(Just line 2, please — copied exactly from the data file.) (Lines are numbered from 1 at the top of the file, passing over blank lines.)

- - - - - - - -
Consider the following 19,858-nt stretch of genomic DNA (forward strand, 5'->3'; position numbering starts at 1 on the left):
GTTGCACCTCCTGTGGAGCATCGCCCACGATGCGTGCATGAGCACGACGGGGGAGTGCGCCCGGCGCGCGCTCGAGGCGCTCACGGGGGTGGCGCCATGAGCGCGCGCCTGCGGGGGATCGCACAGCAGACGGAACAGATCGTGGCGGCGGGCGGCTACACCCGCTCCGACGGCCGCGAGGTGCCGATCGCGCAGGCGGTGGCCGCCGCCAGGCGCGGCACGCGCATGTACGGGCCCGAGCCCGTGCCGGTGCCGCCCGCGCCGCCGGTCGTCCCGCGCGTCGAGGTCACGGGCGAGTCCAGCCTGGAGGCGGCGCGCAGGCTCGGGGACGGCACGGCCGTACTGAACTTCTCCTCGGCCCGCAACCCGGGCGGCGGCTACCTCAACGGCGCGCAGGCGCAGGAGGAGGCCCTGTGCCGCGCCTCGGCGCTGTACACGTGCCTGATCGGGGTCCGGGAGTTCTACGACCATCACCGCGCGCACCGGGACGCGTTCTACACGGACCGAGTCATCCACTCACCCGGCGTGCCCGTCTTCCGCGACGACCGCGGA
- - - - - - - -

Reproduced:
GTTGCACCTCCTGTGGAGCATCGCCCACGATGCGTGCATGAGCACGACGGGGGAGTGCGCCCGGCGCGCGCTCGAGGCGCTCACGGGGGTGGCGCCATGAGCGCGCGCCTGCGGGGGATCGCACAGCAGACGGAACAGATCGTGGCGGCGGGCGGCTACACCCGCTCCGACGGCCGCGAGGTGCCGATCGCGCAGGCGGTGGCCGCCGCCAGGCGCGGCACGCGCATGTACGGGCCCGAGCCCGTGCCGGTGCCGCCCGCGCCGCCGGTCGTCCCGCGCGTCGAGGTCACGGGCGAGTCCAGCCTGGAGGCGGCGCGCAGGCTCGGGGACGGCACGGCCGTACTGAACTTCTCCTCGGCCCGCAACCCGGGCGGCGGCTACCTCAACGGCGCGCAGGCGCAGGAGGAGGCCCTGTGCCGCGCCTCGGCGCTGTACACGTGCCTGATCGGGGTCCGGGAGTTCTACGACCATCACCGCGCGCACCGGGACGCGTTCTACACGGACCGAGTCATCCACTCACCCGGCGTGCCCGTCTTCCGCGACGACCGCGGA